Brit Co-Living Startup Taps Hudson Yards Architect for 10 Stories on Bed Stuy’s Slave Theater Site

The site in 2015. Photo by Edrei Rodriguez

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Manish Chadha of Ismael Leyva Architects will design London co-living firm The Collective’s combination hotel-apartments-restaurant-community space on the former site of the iconic Slave Theater in Bed Stuy.

A new-building permit application filed Tuesday calls for a 10-story, 161,348-square-foot building with 136 apartments and 222 hotel rooms. There will also be attended underground parking, bike storage, a restaurant, public courtyard, spa, lounges and a variety of other “amenity” spaces inside and out.

The international firm is known for its glassy Manhattan towers and interiors for Hudson Yards, Related Companies and the Time-Warner Center. Brooklyn projects include the 2011 mid-rise rental building Arias at 150 4th Avenue in Gowanus, which was rebranded Instrata following a labor dispute.

“We are committed to honoring the rich history of the Slave Theater and the legacy of Judge John L. Philipps,” The Collective said in a statement in March. “We will develop our proposals with open eyes and ears, and a commitment to ensuring a positive impact for the neighborhood and the people living in it.” The building is slated to open in 2022.

The site in 2017. Photo by Seán Devlin

Once a unique hub of Afrocentrism in Bed Stuy, the Slave Theater was eventually demolished in 2017.

Many in the community hoped the iconic theater could be saved. Developer Yosef Ariel, who purchased the three lots in 2012, sold them to developer Eli Hemway of Industrie Capital Partners for $18.5 million in 2015.

After demolition permits were filed at the end of 2015, a former caretaker for the Slave Theater, who claimed to be its rightful owner, climbed atop the theater’s marquee and threatened to jump if the theater wasn’t saved.

The building was demolished in 2017. Last year, the site was once again back on the market, asking $37.95 million. A rendering, part of a zoning and use study by Morris Adjmi Architects, showed two buildings towering over the block.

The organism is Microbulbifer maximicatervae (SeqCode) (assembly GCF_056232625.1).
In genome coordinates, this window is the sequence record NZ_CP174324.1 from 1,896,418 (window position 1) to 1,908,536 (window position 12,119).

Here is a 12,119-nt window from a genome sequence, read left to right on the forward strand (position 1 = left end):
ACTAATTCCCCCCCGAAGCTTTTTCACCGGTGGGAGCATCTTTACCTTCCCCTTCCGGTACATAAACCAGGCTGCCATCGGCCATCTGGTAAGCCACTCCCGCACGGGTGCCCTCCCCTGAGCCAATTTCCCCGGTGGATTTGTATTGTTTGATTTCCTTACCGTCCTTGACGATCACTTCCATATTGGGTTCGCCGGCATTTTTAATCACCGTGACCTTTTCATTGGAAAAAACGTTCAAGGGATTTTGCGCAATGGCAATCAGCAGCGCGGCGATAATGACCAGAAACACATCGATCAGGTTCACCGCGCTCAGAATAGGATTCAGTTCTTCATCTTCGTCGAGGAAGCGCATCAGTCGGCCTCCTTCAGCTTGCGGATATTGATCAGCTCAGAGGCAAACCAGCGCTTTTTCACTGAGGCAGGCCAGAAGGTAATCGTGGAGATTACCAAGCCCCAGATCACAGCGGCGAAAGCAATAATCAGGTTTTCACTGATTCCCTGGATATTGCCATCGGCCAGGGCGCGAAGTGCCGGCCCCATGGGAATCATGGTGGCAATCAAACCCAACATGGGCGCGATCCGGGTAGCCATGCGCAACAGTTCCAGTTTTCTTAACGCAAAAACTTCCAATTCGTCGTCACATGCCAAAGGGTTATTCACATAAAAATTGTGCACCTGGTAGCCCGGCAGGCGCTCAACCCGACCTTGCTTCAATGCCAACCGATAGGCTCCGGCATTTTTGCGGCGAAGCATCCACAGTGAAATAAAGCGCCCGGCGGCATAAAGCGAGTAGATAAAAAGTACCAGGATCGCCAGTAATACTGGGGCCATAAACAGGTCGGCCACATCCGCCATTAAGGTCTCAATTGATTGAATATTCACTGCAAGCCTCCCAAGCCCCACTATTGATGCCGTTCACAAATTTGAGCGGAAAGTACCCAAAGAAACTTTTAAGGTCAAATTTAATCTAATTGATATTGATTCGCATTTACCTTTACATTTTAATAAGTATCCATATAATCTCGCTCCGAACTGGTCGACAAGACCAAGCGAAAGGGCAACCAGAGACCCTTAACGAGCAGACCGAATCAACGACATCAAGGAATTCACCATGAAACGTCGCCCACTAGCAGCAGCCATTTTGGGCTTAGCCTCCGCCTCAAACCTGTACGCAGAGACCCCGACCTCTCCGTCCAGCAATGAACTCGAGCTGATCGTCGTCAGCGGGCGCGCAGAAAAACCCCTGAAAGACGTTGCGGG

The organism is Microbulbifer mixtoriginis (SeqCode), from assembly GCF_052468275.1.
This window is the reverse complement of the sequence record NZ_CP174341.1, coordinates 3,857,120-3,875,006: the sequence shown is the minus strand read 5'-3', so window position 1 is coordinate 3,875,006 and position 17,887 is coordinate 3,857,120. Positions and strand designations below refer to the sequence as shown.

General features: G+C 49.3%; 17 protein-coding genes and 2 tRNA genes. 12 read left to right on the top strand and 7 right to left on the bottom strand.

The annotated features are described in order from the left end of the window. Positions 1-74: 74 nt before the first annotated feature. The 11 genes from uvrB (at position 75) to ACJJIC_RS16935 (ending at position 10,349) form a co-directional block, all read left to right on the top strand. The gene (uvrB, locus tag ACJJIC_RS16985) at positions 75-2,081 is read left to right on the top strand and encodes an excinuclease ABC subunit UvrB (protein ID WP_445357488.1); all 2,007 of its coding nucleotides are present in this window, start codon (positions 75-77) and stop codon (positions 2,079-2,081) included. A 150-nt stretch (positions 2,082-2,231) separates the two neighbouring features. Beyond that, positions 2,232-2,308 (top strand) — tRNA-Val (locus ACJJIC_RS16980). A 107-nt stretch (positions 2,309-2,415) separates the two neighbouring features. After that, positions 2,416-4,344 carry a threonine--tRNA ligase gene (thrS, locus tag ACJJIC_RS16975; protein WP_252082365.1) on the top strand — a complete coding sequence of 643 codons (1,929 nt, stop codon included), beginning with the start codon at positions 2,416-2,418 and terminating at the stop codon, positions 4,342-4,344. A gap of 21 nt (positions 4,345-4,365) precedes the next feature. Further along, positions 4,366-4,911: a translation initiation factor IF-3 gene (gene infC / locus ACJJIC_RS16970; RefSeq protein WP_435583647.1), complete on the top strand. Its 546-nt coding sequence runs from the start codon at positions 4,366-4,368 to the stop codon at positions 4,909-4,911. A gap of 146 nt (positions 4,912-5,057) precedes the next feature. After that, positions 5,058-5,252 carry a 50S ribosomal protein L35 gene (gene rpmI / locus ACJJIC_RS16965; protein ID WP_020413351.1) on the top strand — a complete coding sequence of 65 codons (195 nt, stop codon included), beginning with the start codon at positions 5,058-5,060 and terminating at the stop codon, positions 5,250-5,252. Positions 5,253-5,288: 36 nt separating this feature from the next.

Reza Merchant and Samantha Garfield of The Collective in May in Brooklyn. Photo by Cate Corcoran

The Collective and New York developer Tower Holdings Group bought the property at 1215 Fulton Street, 10 Halsey Street, and 16 Halsey Street for $32.5 million earlier this year. The large and awkwardly shaped site has a variety of zoning and little street-facing frontage.

The Collective, which has opened two co-living spots with 1,255 rooms in London since 2016 and has ambitious plans to expand internationally, caters to an increasingly mobile and global society, founder and CEO Reza Merchant told Brownstoner earlier this year.

Elsewhere in Brooklyn, The Collective is developing a co-living flagship at 555 Broadway on three parking lots at the intersection of Broadway and Lorimer in Williamsburg. It is also revamping the Paper Factory Hotel in Long Island City.

slave theater

An aerial view of the site in 2018. Image via GoogleMaps

Coworking and co-living are making a noticeable impact on real estate in Brooklyn, where there are a myriad of coworking spaces. Co-living company Common now runs 10 co-living places in Brooklyn.

“We are very focused not just on how people feel in our spaces, but what they might become there,” said Merchant in a prepared statement earlier this year. “We take a huge amount of inspiration from Maslow’s hierarchy of needs and believe it is our duty to cater to all levels of the pyramid — starting from essentials like food and shelter, all the way to the top, which is self-actualization.”

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